“Top Knot Turn Up,” an electronic trap banger that explores Brazilian baile funk, is about putting your hair up in a bun, getting work done, and not being troubled by others when you’re focused.
“See Me Thru” is a vibey downtempo trip-hop love song that paints a vision of what healthy love can look like when placed in the right hands. We have to be really self-aware about ourselves so we have the strength to succeed and thrive in a relationship and keep giving to it.
“Young Indian” is the empath’s anthem, layering a critical hip-hop vocal attack over rhythmic sitar-infused psychedelic rock melodies. It explores the experience of not fitting in and being bullied as a kid. I think empathy is radical. As soon as you have empathy, you know what it feels like on the other side to experience someone who is not being kind to you.
How would you classify your music genre-wise?
I would say this album is a global resistance album. I would say my genre is uplifting percussive electro-feminist anthems!
We noticed something special about the contributions made to this album, there’s a 50/50 gender split of names credited to the album. Was this move intentional? If yes, why?
Absolutely! I think that we have to actively combat the unconscious bias in the industry that tends to favor male engineers, producers, and creators over their female counterparts. Also, more and more people are denying the gender binary, and instead claiming no gender. It is a very powerful time, and I wanted that different mix of energies to come across in my record.
If there’s one thing that you’d want your listeners to take away from this work of art, what would it be?
That they must use their passion for purpose!
When we talk about women empowerment, is gender equality is still a far cry in the music industry?
It starts from a young age when marketing tends to tell girls that they either have to play with dolls, or play with make-up. As girls become teenagers, they are constantly bombarded with messages that value them for their beauty and looks as opposed to their skill set. Boys, on the other hand, are valued for their skill sets, so tend to spend a disproportionate amount of their time getting better at these skills, instead of feeling like they have to put time and effort into their looks, like getting their hair or nails done. These kinds of things hold us as women back from the beginning so that by the time we reach adulthood, we have not spent as much time on our craft as we would like to. In general, I believe that we have to be brave enough to combat those gender stereotypes from a young age, and also be brave enough to give each other these opportunities so that we have experiences that allow us to grow and get better at making our music. That is why I am so intentional about using other women collaborators, because if I don’t most of the work will go to the men, and we as women will continue to be overlooked.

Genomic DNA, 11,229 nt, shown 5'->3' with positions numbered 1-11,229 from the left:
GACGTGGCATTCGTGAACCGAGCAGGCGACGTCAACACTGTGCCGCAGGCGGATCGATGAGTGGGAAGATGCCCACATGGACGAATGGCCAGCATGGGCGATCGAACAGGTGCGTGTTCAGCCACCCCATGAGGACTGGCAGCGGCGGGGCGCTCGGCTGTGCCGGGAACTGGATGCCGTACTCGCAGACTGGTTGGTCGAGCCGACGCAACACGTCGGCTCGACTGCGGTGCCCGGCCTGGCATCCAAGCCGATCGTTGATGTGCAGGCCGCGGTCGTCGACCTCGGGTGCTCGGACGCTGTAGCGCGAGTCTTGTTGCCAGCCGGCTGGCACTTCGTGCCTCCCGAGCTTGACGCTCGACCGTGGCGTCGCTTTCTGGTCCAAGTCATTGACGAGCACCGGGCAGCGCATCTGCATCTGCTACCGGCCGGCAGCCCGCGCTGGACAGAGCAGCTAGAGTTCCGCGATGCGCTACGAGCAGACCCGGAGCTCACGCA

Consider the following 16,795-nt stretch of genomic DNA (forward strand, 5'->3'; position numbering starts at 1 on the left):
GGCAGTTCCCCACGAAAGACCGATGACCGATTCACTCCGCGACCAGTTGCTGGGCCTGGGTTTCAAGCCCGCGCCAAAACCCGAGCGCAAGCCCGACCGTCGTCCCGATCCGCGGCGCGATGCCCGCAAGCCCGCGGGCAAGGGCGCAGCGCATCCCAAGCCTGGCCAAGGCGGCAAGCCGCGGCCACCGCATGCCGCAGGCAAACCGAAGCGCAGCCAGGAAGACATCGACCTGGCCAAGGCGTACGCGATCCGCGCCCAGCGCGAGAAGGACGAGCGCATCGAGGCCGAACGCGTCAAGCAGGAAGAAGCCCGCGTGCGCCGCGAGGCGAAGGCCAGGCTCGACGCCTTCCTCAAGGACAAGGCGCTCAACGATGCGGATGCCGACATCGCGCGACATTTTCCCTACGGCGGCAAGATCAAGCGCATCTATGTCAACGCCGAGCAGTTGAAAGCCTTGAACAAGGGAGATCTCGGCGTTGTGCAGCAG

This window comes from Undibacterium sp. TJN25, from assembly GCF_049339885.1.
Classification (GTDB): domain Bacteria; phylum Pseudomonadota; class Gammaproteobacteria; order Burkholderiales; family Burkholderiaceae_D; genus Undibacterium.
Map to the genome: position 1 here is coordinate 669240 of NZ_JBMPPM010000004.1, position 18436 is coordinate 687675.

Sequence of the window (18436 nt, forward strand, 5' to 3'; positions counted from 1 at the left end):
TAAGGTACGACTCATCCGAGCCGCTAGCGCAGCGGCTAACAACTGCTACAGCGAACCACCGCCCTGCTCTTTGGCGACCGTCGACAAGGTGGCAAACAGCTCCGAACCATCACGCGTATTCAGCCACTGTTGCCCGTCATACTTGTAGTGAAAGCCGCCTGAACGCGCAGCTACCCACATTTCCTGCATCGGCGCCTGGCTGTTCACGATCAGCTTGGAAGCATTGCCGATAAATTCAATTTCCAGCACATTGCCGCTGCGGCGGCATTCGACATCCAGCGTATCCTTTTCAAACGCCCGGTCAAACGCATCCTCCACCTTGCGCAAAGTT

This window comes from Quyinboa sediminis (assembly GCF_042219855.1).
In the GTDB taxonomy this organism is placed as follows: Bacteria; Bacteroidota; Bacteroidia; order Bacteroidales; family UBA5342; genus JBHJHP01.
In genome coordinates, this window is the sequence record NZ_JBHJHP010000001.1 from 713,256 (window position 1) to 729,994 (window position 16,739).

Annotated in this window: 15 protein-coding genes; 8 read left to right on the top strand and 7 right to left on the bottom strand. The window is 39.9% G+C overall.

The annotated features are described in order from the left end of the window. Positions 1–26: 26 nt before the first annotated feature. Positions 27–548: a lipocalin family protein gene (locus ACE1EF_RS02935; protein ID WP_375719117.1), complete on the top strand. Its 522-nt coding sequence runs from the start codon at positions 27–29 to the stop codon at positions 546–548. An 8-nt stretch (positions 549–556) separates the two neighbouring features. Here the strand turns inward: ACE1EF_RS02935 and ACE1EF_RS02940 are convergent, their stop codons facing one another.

In your opinion, can music help one express himself/herself in a better manner? Also, what do you think of raising awareness about socially sensitive topics through your music?
Music caters to the emotions, so it makes it a very effective medium for creating empathy. I felt that growing up in New York City I would always learn about the stories of other people in New York simply through hip-hop and rap. To that end, I want to make music that brings people in with the beat and the music and the emotions, but then instills a message of freedom, liberation, and joyfulness.
Wrapping up this conversation with your thoughts on what’s the definition of success for first, Madame Gandhi the artist, and Madame Gandhi the activist?
I think success is when you feel happy. When you feel that your actions align with what you think and say. When you feel that the dreams that you have imagined in your head come to life. When you feel that the thing that brings you joy, also brings joy to others. My mom used to always say, you are to the universe only as much as you get back to it. I think that anytime I have felt that I have to serve someone else, I feel happy and successful. I think my answer stands as both Madame Gandhi the artist and Madame Gandhi the activist.